The moral and the immoral, the good and the bad, right and the wrong lose their distinctions in Sunyata. With everything being equal in sunyata, Buddhism tries to solve the human problems of pride, covetousness, anger, ego etc. They not only loose their distinction in Sunyata but they also are reciprocal and reversible. Sunyata is a state beyond the ethical judgments. So in Sunyata the evil person and the good are the same, all moving towards non-distinction. The dualistic thinking is innate to humans and it is the result of pain and suffering. To get rid of the pain one has to get rid of the dualistic conceptualization.
Sunyata cannot be grasped through rational analysis or cognitive thinking. It cannot be comprehended conceptually by mind. Sunyata is beyond any conceptualization of Sunyata. Anything comprehended as Sunyata, is not Sunyata. The awakening to the such-ness is called “nirvikalpa-jnana, non-discriminating wisdom.” This does not mean wisdom that does not discriminate but that which is beyond or above discrimination.
For a Buddhist the dualistic way of thinking is ver
y much the cause of all the pain and suffering. The non-discriminating wisdom is prior to the categorical thinking. It is more of an observation than thinking. In order to get rid of concepts that lead to suffering and pain, one must attain the nirvikalpa-jnana that is beyond this type of thinking. Furthermore, it is beyond any type of thinking and not thinking. It is that thinking (or not-thinking) which is prior to the cognitive discrimination of the thinking and not- thinking and prior to the conceptualization of self, being, human, divine, etc.In Buddhist understanding, nirvana can be fully realized amidst samasara and not by rejecting it like the Hindu notion. It is realization of true sunyata in the midst of samsara. It is not the realization of Self. But the realization of a wisdom that is beyond the discrimination of the self and the non-self, the personal and the non-personal, the human and the divine. Thus in Sunyata, the dichotomy between nirvana and samsara is lost. Not only that the distinction between the good and the bad karma is lost too. Hence the fruits of the karma in terms of nirvana or re-incarnation also loose distinction.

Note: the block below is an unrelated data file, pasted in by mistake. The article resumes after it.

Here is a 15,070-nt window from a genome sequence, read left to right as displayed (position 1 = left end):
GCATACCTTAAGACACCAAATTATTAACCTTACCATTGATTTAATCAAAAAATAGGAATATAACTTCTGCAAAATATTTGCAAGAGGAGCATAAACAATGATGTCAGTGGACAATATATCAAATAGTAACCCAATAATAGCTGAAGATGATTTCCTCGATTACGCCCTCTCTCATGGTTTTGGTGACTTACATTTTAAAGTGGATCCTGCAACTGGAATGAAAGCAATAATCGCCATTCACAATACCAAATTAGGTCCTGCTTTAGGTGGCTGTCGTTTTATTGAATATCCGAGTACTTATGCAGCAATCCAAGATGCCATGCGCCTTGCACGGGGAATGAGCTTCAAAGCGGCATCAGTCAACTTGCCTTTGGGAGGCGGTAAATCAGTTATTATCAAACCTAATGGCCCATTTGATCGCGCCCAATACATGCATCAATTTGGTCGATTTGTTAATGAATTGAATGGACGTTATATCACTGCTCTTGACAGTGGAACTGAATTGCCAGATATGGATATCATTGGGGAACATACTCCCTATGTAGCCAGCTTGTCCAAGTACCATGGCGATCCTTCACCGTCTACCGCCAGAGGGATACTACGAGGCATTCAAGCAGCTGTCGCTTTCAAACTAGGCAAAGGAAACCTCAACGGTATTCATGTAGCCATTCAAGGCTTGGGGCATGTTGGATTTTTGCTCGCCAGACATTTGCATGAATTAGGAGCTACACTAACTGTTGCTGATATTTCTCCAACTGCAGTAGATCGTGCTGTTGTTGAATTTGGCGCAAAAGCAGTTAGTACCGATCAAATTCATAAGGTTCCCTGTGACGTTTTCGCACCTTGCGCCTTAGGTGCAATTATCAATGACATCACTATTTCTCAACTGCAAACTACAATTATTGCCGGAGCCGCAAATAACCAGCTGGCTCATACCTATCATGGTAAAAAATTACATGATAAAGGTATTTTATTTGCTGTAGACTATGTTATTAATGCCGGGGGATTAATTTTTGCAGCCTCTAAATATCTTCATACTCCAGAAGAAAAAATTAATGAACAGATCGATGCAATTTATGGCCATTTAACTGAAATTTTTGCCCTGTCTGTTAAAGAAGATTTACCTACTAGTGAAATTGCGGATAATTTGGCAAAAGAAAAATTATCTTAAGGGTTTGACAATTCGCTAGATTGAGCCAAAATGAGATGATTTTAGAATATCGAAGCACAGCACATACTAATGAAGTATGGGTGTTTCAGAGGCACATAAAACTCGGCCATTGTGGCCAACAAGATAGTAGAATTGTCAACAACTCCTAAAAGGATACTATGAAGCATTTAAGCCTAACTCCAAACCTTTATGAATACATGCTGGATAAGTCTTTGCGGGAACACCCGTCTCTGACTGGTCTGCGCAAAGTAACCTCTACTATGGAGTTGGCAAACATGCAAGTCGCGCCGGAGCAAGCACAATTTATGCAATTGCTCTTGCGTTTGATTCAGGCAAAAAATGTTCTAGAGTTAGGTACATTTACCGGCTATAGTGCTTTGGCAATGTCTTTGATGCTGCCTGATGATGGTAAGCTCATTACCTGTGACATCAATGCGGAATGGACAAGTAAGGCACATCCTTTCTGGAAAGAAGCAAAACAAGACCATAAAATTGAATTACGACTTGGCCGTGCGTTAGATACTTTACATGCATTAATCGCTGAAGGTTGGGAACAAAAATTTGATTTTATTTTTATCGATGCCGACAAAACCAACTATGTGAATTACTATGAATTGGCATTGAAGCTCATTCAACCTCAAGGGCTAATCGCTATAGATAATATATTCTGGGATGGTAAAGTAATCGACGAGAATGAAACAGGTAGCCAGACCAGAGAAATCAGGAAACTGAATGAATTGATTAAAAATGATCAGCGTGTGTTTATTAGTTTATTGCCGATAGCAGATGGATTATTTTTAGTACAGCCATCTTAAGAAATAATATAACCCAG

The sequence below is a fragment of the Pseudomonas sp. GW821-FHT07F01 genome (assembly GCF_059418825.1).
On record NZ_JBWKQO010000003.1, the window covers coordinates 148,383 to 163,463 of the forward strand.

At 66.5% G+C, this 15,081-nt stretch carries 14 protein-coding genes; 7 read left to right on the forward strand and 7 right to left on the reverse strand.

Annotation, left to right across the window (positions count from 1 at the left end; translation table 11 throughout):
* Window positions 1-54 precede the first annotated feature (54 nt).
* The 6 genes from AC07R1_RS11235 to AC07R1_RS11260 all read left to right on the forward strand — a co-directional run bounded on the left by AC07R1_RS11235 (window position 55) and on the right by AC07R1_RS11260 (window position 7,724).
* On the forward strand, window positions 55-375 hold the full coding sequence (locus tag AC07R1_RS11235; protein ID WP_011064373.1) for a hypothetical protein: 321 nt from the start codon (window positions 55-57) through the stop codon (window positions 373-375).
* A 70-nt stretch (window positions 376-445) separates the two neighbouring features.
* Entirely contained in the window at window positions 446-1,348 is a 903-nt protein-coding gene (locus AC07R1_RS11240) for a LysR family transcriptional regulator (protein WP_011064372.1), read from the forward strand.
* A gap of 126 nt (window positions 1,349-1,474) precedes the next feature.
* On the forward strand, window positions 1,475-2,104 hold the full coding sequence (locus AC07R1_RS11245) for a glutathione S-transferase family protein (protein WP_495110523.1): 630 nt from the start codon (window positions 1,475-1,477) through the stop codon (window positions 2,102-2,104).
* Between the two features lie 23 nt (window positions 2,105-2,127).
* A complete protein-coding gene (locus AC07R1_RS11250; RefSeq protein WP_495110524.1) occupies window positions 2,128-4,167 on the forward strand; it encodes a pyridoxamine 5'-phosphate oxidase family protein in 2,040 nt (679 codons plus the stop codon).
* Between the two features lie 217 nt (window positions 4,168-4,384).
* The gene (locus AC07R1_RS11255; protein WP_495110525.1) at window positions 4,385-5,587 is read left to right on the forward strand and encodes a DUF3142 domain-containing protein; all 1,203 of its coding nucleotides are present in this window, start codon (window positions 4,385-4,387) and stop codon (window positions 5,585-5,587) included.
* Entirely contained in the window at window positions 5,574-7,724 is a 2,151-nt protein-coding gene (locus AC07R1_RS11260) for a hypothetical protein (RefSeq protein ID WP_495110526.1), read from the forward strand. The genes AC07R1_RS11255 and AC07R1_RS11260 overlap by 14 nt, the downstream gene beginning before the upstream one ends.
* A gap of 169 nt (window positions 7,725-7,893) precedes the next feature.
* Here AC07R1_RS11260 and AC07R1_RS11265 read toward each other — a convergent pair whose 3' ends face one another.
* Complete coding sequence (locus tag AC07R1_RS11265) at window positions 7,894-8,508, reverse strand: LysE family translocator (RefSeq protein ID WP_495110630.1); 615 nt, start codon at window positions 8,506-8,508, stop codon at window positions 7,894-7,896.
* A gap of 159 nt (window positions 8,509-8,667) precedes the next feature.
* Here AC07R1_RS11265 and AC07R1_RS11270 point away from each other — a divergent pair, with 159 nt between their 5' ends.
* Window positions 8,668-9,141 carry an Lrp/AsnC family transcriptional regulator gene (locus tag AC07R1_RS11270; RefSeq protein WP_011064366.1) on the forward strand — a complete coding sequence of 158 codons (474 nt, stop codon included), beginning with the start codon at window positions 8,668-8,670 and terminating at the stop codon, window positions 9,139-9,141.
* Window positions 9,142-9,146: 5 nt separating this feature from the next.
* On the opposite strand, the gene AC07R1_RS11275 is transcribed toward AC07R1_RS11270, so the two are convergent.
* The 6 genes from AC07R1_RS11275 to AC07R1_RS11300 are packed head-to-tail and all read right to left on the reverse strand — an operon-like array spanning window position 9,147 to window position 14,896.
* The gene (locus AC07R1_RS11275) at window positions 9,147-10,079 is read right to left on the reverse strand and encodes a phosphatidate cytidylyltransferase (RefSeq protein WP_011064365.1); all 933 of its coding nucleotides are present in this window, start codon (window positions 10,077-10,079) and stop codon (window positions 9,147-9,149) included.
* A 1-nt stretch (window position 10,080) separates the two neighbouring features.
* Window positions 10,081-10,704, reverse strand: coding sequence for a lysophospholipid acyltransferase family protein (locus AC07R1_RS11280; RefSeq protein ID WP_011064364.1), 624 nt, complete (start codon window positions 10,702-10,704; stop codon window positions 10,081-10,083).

They are then inter-changeable and reversal. Also the notion of time and eternity is different from Christianity and Hinduism as well. The linearity or circularity of time and history is lost in Sunyata. “Buddhism has been depicted as ‘a non-historical religion’.” The past, the present and the future can be concurrent. All times or timelessness can be realized in Sunyata. In Buddhism, there is no ultimate truth to know, no ultimate God to be responsible to, no omnipotent power to consider, and no ethical demands to fulfill. Only state or non-state to obtain is that of Sunyata. But even the obsession to Sunyata is not Sunyata. Every attempt will result in false notions of the ultimate reality.
In fact, Sunyata is the ultimate end of all things. It can also be the beginning of all things because in Sunyata, the beginning and the end cannot be discriminated.One of the most essential doctrines of Buddhism is Tathagatagarbha (meaning the essence of the one who has realized such-ness) that says that any one can become Buddha or acquire Bodhisatva, the essence of Buddha. Buddha is not different from others. “ In Buddhism it is even clearer that there are many Bodhistvas than it is that the Buddha is not unique. Thus it is easy for a Buddhist to see Jesus as a Bodhisattva.” He is not more divine than others.